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The History of Middle-earth

From Wikipedia, the free encyclopedia

The History of Middle-earth
Sauron Defeated Cover 1992.jpg
The front cover of Volume 9
EditorChristopher Tolkien
AuthorJ. R. R. Tolkien
CountryUnited Kingdom
GenreHigh fantasy
PublisherGeorge Allen & Unwin (UK)
Publication date
1983 to 1996
Media typePrint (hardback and paperback)
Pages12 volumes
Preceded byThe Monsters and the Critics, and Other Essays 
Followed byRoverandom 

The History of Middle-earth is a 12-volume series of books published between 1983 and 1996 that collect and analyse much of Tolkien's legendarium, compiled and edited by his son, Christopher Tolkien. The series shows the development over time of Tolkien's conception of Middle-earth as a fictional place with its own peoples, languages, and history, from his earliest notions of a "mythology for England" through to the development of the stories that make up The Silmarillion and The Lord of the Rings. It is not a "history of Middle-earth" in the sense of being a chronicle of events in Middle-earth written from an in-universe perspective; it is instead an out-of-universe history of Tolkien's creative process. In 2000–01, the twelve volumes were republished in three limited edition omnibus volumes. Non-deluxe editions of the three volumes were published in 2002.[1]


Some of the content consists of earlier versions of already published works, while other portions are new material. These books are extremely detailed, often analysing a scrap of paper to provide the full evolution of two or even three different versions of a passage that were rewritten over each other. Despite the great amount of material in the twelve volumes, numerous unpublished texts are still known to exist in the Bodleian and Marquette University libraries, and in other papers held by individuals or organizations, such as the Elvish Linguistic Fellowship.

The first five books track the early history of The Silmarillion and related texts. Books six to nine discuss the development of The Lord of the Rings; book nine also discusses the Númenor story in the form of The Notion Club Papers. Books ten and eleven focus on material from the Silmarillion that Tolkien worked on after The Lord of the Rings was published, including the Annals of Beleriand and the Annals of Aman. Book twelve discusses the development of the Appendices to The Lord of the Rings and examines assorted writings from the last years of Tolkien's life.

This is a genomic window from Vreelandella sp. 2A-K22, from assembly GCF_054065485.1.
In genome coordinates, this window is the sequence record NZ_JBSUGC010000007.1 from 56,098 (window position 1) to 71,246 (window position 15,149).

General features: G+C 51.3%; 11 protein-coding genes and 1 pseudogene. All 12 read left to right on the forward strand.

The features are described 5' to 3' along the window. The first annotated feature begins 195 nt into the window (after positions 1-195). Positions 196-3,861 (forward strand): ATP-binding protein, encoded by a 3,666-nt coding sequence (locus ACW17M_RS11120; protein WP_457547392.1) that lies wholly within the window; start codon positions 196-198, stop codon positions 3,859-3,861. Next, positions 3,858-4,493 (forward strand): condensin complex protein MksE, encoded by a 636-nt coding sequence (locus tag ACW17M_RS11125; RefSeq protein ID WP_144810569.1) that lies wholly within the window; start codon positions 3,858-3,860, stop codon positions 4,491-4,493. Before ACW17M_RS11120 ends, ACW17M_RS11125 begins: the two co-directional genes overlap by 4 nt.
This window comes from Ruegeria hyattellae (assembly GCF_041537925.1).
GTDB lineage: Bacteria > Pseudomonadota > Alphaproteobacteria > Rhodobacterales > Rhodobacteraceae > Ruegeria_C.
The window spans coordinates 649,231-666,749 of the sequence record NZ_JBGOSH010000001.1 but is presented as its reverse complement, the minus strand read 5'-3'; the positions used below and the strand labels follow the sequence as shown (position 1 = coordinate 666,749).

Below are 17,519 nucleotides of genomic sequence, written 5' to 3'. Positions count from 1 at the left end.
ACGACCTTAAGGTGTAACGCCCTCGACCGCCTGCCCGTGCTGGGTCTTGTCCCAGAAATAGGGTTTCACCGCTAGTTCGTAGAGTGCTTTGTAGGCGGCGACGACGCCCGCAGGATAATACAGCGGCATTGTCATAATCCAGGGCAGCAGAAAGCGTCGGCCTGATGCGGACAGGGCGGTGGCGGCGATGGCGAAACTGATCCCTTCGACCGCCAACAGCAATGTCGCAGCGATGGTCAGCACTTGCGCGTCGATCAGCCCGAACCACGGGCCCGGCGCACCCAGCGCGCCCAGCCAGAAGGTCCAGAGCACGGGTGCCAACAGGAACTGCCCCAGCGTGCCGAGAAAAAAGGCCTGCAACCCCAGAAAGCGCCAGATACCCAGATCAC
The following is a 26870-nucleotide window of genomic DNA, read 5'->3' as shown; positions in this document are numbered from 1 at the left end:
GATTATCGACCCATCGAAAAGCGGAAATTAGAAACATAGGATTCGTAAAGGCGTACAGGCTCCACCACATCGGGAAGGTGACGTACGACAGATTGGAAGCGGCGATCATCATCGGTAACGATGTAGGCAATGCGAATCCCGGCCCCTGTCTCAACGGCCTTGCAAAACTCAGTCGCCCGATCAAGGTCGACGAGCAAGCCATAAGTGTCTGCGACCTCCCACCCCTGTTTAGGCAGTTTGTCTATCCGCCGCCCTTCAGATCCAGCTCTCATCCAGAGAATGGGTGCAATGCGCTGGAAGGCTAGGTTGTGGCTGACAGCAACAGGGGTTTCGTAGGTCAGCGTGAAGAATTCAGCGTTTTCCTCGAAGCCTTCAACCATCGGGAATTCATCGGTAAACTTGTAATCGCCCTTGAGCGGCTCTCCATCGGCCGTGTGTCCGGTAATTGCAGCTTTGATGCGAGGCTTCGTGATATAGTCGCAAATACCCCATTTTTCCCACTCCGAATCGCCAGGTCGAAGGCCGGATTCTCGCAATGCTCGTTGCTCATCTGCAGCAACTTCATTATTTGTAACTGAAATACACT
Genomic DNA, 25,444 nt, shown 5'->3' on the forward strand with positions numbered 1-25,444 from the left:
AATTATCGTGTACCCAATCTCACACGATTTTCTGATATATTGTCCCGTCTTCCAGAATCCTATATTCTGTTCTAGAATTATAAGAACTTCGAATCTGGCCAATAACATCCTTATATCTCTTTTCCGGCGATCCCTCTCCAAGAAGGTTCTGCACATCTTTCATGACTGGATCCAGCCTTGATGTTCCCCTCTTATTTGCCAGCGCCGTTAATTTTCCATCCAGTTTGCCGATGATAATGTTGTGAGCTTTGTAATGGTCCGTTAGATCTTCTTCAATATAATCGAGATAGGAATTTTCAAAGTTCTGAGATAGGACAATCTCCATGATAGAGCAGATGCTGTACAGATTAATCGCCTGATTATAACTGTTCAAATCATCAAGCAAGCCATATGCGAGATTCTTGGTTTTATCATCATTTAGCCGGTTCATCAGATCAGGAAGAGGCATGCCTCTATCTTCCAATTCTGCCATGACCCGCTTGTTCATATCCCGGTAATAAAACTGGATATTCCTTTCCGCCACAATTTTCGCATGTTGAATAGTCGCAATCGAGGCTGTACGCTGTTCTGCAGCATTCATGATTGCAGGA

Christopher Tolkien made the decision not to include any material related to The Hobbit in The History of Middle-earth because it was not originally intended to form part of the mythology, but was a children's story and originally not set in Middle-earth, revised during the writing of The Lord of the Rings. The History of The Hobbit was published separately, in two volumes, in 2007 and was edited by John D. Rateliff.


The History of Middle-earth
  1. The Book of Lost Tales, Part I (1983)
  2. The Book of Lost Tales, Part II (1984)
  3. The Lays of Beleriand (1985)
  4. The Shaping of Middle-earth (1986)
  5. The Lost Road and Other Writings (1987)
    The History of The Lord of the Rings
  1. [1] The Return of the Shadow (1988)
  2. [2] The Treason of Isengard (1989)
  3. [3] The War of the Ring (1990)
  4. [4] Sauron Defeated (1992)
    The Later Silmarillion
  1. [1] Morgoth's Ring (1993)
  2. [2] The War of the Jewels (1994)
  1. The Peoples of Middle-earth (1996)

A combined index was published six years after the series was completed as The History of Middle-earth: Index (2002).

A shorter version of volume 9, omitting material not related to The Lord of the Rings, was published as The End of the Third Age; this is usually sold as a boxed set along with volumes 6, 7 and 8 as The History of the Lord of the Rings.


  1. ^ "The History of Middle-earth". An Illustrated Tolkien Bibliography. 2014. Retrieved 16 July 2014.

Further reading

External links

This page was last edited on 20 February 2022, at 10:01
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